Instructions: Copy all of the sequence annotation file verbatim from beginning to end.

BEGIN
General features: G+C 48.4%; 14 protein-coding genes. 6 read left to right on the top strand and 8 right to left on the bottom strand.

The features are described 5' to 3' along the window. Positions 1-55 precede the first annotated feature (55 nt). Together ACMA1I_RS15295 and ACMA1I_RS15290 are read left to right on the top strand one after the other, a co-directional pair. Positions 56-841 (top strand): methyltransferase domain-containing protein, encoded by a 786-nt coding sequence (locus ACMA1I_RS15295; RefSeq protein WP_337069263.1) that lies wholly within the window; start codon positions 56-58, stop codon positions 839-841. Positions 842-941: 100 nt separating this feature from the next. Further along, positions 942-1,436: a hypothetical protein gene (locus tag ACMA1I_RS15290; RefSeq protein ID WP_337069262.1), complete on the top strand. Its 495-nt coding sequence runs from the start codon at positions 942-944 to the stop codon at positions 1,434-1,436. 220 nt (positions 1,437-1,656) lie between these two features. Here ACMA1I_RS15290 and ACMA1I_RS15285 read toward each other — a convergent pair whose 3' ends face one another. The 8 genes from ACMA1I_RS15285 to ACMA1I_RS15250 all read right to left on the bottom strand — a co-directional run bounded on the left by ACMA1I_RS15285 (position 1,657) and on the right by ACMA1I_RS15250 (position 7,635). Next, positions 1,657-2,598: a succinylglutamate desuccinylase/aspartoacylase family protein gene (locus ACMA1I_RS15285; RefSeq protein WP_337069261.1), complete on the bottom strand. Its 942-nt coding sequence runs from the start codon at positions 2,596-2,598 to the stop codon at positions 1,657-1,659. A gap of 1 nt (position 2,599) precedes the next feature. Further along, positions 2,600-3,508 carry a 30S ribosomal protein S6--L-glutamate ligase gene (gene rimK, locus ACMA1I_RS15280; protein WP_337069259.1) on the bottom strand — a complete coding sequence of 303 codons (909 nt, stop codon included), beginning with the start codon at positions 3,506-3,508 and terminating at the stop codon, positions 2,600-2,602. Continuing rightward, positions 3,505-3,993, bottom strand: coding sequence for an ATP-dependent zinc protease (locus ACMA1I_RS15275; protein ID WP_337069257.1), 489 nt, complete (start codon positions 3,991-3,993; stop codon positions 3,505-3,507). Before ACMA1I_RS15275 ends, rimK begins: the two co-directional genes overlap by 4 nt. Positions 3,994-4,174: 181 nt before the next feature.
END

General features: G+C 48.4%; 14 protein-coding genes. 6 read left to right on the top strand and 8 right to left on the bottom strand.

The features are described 5' to 3' along the window. Positions 1-55 precede the first annotated feature (55 nt). Together ACMA1I_RS15295 and ACMA1I_RS15290 are read left to right on the top strand one after the other, a co-directional pair. Positions 56-841 (top strand): methyltransferase domain-containing protein, encoded by a 786-nt coding sequence (locus ACMA1I_RS15295; RefSeq protein WP_337069263.1) that lies wholly within the window; start codon positions 56-58, stop codon positions 839-841. Positions 842-941: 100 nt separating this feature from the next. Further along, positions 942-1,436: a hypothetical protein gene (locus tag ACMA1I_RS15290; RefSeq protein ID WP_337069262.1), complete on the top strand. Its 495-nt coding sequence runs from the start codon at positions 942-944 to the stop codon at positions 1,434-1,436. 220 nt (positions 1,437-1,656) lie between these two features. Here ACMA1I_RS15290 and ACMA1I_RS15285 read toward each other — a convergent pair whose 3' ends face one another. The 8 genes from ACMA1I_RS15285 to ACMA1I_RS15250 all read right to left on the bottom strand — a co-directional run bounded on the left by ACMA1I_RS15285 (position 1,657) and on the right by ACMA1I_RS15250 (position 7,635). Next, positions 1,657-2,598: a succinylglutamate desuccinylase/aspartoacylase family protein gene (locus ACMA1I_RS15285; RefSeq protein WP_337069261.1), complete on the bottom strand. Its 942-nt coding sequence runs from the start codon at positions 2,596-2,598 to the stop codon at positions 1,657-1,659. A gap of 1 nt (position 2,599) precedes the next feature. Further along, positions 2,600-3,508 carry a 30S ribosomal protein S6--L-glutamate ligase gene (gene rimK, locus ACMA1I_RS15280; protein WP_337069259.1) on the bottom strand — a complete coding sequence of 303 codons (909 nt, stop codon included), beginning with the start codon at positions 3,506-3,508 and terminating at the stop codon, positions 2,600-2,602. Continuing rightward, positions 3,505-3,993, bottom strand: coding sequence for an ATP-dependent zinc protease (locus ACMA1I_RS15275; protein ID WP_337069257.1), 489 nt, complete (start codon positions 3,991-3,993; stop codon positions 3,505-3,507). Before ACMA1I_RS15275 ends, rimK begins: the two co-directional genes overlap by 4 nt. Positions 3,994-4,174: 181 nt before the next feature.